The German news magazine Der Spiegel thinks it's laughable, the idea that young Germans would fight for Latvia. Hungarian leader Viktor Orban cites Russia and China as models of successful countries. The President of the United States denies there's any larger problem between Moscow and Washington. Current tension is merely about Ukraine having the right to choose its future.
These are the sounds of a dying West.
Last year a spate of books, articles and conferences examined the causes of World War I on the 100th anniversary of the eve of the Great War (which started a hundred years ago this month). Some drew ominous analogies to today: interdependence coupled with fragmentation, globalisation driving the world closer together as new nationalisms pull things apart. All fair observations. But there's an even more serious and vastly under appreciated reason as to why the world today is likely to become a far more dangerous place. America is trying to retire from the world's stage.
Americans want to step back.
While crises have erupted in Gaza, Iraq, Syria and Ukraine this summer, Americans have been looking inward. In mid-term Congressional election campaigns, the New York Times reported recently that "foreign policy and national security topics did not even make a list of the top 20 subjects covered by 2014 political television commercials through July 29." Last year the Pew Research Center, together with the Council on Foreign Relations, found that a majority -- Republicans, Democrats and independents alike -- agrees that the U.S. should "mind its own business internationally and let other countries get along the best they can on their own."
You think this good news?
The problem is, nature abhors vacuums and open space around the globe is being filled rapidly. In Asia, an authoritarian China is on the rise, spending heavily on defense and already flexing its muscles in the region. In the Middle East, theocratic Iran -- a nation endowed with oil and natural gas -- wants nuclear weapons and the lead role in regional politics and security. In Eastern Europe, Vladimir Putin's gangster state is taking turf.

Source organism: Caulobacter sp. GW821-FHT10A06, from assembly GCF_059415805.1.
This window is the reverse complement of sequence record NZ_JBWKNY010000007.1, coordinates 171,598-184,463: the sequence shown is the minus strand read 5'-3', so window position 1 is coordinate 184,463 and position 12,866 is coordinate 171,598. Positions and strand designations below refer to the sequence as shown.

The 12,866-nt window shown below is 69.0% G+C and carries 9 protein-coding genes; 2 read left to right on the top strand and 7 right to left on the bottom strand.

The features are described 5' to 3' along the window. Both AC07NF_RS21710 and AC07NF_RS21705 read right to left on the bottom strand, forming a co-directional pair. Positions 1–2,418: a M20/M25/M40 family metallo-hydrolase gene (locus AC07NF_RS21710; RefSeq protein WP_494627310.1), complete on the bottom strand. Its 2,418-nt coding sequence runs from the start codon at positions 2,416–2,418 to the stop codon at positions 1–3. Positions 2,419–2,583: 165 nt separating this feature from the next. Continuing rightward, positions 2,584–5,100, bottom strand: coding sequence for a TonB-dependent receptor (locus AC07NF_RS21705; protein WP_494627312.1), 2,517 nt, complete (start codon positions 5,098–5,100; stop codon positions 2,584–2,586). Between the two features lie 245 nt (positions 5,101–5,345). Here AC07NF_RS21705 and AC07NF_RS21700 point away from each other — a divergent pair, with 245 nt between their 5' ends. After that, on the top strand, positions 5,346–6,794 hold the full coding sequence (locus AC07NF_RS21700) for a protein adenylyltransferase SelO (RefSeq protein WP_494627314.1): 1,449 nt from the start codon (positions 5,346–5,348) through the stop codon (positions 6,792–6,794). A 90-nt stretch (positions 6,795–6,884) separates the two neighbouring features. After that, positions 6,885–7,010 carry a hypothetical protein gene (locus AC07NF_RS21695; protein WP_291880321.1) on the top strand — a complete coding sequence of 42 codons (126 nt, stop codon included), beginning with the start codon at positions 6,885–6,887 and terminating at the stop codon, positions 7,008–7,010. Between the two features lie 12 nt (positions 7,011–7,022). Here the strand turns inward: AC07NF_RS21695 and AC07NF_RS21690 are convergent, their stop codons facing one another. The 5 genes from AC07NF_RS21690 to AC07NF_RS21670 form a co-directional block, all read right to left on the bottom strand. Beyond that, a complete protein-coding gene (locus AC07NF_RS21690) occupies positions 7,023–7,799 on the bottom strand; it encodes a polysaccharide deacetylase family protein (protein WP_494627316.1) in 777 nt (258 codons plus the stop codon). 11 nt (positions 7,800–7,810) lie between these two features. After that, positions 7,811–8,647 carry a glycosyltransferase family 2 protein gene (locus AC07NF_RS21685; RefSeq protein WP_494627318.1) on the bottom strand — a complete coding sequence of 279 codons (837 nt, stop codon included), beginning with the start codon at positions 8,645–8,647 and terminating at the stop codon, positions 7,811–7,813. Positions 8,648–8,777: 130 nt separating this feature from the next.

Note to President Obama: It's not just Ukraine. Putin's Russia invaded Georgia and continues to intimidate today Moldova, Macedonia, Romania, Estonia and other countries of the region.
Note to Der Spiegel: Germany belongs to NATO, a collective defense organisation, and is bound by treaty membership to defend Latvia (and the other Baltic nations) if attacked -- just as the U.S., Britain and others were obliged to protect West Germany during the Cold War.
Note to the Hungarian Prime Minister: seriously?
And to the rest of us. What powers like China, Russia and Iran have in common is a strong allergy to liberalism, tolerance, respect for diversity and the sanctity of human life. These powers pursue interests. But they also project values. Iran still executes people for being gay and hands down death sentences for "insulting the Prophet." Vladimir Putin sees independent journalists as parasites and traitors to the state. China exports capsules containing powdered human flesh from dead babies, thought to have medicinal value in some places in South East Asia.
Welcome to the new world order.
We'll soon live on a planet where authoritarians of various stripes set the agenda. That is, if we continue to react passively, retreat mindlessly, and hope that Kantian idealism will sort everything. It's breathtakingly naive to think that peace comes though dialogue alone, when so much of the world remains brutishly Hobbesian.
So now America wants to mind its own business. This may make some in Europe feel good for now. The question is whether any of this makes the democratic world safer over time.